Iain Guest

Iain founded AP in 2001 after many years of writing about and working with civil society in countries in conflict. He was a Geneva-based correspondent for the London-based Guardian and International Herald Tribune (1976-1987); authored a book on the disappearances in Argentina; fronted several BBC documentaries; served as spokesperson for the UNHCR operation in Cambodia (1992) and the UN humanitarian operation in Haiti (2004); served as a Senior Fellow at the US Institute of Peace (1996-7); and conducted missions to Rwanda and Bosnia for the UN, USAID and UNHCR. Iain recently stepped down as an adjunct professor at Georgetown’s School of Foreign Service, where he taught human rights.



World Refugee Day 2020 – Refugees, Resettlement and Racism

20 Jun

 

The US is accepting refugees from the Democratic Republic of the Congo, which has been referred to as “rape capital of the world.”

Washington DC, June 20: We commemorate World Refugee Day today in the wake of the shocking murder of George Floyd. If this crime taught us anything, it is that racism is about power as well as color. Few people are more dis-empowered than refugees. It is thus deeply troubling that the very concept of asylum is under siege.

When I worked for the UN Refugee Agency (UNHCR) in 1991, the number of refugees and forcibly displaced persons in the world stood at around 40 million. Last year, according to UNHCR, it rose to 79.5 million. This means that one in every 97 human beings has been deprived of the protection of their government – a truly astonishing figure.

At precisely such a moment, when the global system for managing refugee flows is sagging, the Trump Administration proposes to drive another nail into the coffin by making it virtually impossible for a refugee to secure asylum in the United States.

This is the gist of new regulations that were published earlier this week and will now be open for 30 days of public review. They must be vigorously opposed.

Asylum-seekers In The Crosshairs

Trump’s new rules target two categories of refugee. First, there are those who manage to reach the relative safety of another country and a refugee camp, where they wait – often for years – before being accepted for resettlement by a third country.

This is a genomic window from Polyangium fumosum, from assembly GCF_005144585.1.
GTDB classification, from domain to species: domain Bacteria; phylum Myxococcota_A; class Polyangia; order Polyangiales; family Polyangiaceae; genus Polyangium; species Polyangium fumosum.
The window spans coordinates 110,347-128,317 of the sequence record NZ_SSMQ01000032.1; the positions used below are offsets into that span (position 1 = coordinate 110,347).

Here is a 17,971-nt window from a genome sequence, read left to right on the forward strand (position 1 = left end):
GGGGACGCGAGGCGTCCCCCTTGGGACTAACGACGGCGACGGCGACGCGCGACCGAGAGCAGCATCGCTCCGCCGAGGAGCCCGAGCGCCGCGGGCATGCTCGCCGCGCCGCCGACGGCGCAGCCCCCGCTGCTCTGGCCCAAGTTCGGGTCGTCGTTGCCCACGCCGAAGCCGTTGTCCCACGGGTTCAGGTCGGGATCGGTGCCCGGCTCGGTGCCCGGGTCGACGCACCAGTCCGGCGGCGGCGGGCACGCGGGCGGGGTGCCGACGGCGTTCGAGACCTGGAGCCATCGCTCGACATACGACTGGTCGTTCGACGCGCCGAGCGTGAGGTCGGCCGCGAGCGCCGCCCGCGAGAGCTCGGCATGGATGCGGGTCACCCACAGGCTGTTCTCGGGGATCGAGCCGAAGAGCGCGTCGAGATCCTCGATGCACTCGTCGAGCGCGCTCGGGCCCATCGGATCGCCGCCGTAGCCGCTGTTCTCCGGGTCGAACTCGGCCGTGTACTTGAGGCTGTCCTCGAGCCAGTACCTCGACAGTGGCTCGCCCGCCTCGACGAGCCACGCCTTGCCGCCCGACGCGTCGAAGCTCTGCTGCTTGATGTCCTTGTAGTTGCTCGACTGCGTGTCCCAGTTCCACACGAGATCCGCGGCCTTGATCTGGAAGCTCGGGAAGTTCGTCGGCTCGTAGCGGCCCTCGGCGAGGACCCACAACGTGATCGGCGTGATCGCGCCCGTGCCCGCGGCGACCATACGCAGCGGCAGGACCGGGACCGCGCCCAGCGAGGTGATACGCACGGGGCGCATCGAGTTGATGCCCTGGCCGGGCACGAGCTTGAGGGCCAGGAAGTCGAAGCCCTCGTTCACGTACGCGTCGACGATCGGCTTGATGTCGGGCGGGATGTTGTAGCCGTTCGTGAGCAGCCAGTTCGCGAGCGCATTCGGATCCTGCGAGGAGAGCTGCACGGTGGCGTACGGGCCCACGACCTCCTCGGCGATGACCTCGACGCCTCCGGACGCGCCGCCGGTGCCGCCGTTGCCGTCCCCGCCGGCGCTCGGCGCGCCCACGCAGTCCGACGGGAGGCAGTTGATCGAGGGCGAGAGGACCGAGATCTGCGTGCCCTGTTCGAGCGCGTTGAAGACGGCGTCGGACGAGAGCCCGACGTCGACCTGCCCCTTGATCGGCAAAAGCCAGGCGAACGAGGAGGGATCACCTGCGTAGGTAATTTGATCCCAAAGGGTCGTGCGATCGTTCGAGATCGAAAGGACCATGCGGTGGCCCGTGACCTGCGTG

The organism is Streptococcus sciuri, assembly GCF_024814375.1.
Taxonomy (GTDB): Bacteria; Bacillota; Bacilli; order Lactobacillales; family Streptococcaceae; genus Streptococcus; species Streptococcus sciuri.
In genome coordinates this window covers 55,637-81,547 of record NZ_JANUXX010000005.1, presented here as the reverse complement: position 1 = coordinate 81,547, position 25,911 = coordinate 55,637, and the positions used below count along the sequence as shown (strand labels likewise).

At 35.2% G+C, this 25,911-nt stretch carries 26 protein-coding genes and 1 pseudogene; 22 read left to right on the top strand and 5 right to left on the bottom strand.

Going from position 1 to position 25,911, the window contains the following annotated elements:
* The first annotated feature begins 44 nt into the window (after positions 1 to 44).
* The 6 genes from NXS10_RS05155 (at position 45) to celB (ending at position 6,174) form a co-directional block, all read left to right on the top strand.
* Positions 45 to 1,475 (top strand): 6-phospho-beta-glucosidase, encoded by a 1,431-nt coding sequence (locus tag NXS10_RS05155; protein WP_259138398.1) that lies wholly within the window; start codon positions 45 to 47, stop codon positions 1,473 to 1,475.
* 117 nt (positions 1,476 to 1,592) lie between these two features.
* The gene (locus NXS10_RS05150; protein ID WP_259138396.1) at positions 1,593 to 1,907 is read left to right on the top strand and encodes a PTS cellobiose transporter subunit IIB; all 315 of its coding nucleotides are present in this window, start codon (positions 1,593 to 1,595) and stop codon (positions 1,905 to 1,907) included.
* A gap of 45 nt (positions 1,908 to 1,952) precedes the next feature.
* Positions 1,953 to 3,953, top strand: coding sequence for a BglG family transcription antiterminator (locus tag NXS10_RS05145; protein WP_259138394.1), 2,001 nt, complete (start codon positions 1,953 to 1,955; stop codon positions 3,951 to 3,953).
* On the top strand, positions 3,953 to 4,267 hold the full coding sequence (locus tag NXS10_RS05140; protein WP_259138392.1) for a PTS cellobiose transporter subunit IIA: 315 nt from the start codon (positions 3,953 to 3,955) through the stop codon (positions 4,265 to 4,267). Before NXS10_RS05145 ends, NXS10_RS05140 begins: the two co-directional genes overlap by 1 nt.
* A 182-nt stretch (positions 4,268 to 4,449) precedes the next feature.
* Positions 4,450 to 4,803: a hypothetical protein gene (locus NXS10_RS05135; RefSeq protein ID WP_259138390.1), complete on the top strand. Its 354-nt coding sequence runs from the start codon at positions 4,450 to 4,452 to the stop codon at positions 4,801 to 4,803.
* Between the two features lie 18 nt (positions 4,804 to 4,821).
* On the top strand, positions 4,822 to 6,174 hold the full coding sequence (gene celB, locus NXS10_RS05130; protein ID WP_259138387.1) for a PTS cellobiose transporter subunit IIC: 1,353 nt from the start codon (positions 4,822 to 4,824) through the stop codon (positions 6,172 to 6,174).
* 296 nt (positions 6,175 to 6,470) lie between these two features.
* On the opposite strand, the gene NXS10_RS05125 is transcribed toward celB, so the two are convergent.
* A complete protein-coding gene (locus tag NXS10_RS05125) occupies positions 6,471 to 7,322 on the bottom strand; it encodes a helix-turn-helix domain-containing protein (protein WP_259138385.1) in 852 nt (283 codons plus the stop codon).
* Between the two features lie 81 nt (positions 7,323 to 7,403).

In 2016, the last year of the Obama Administration, the US accepted 84,995 refugees for resettlement. This was miniscule when set against the global need, but it was more than the number resettled by all other governments combined. It also sent a strong message to hard-pressed countries of first asylum like Uganda and Jordan that the US was prepared to share their burden.

President Trump wants to slam this door shut. This year, the US plans to resettle just 18,000 refugees, and that was before the COVID-19 lock-down. All refugees from Muslim countries have been excluded from the US since 2018.  If Trump is re-elected, future admissions will probably be based on the value of refugees to the US rather than the threat to their security or the preservation of their families.

Punishing Undocumented Families

The second target of the new regulations are people who seek asylum directly in the US and those that have found their way in but remain undocumented.

International law (which the US follows) defines a refugee as having “a well-founded fear of persecution.” It can be difficult to establish motive, particularly if the asylum-seeker arrived without documents. But the law is clear that he or she cannot be sent back (“refouled”) without being given the chance to make their case.

Under Trump’s new regulations, judges would be able to dismiss “frivolous” asylum claims without a hearing. Anyone who has lived in the US for more than a year, or spent more than two weeks in another country without applying for asylum there (for which read Mexico), will not get a hearing.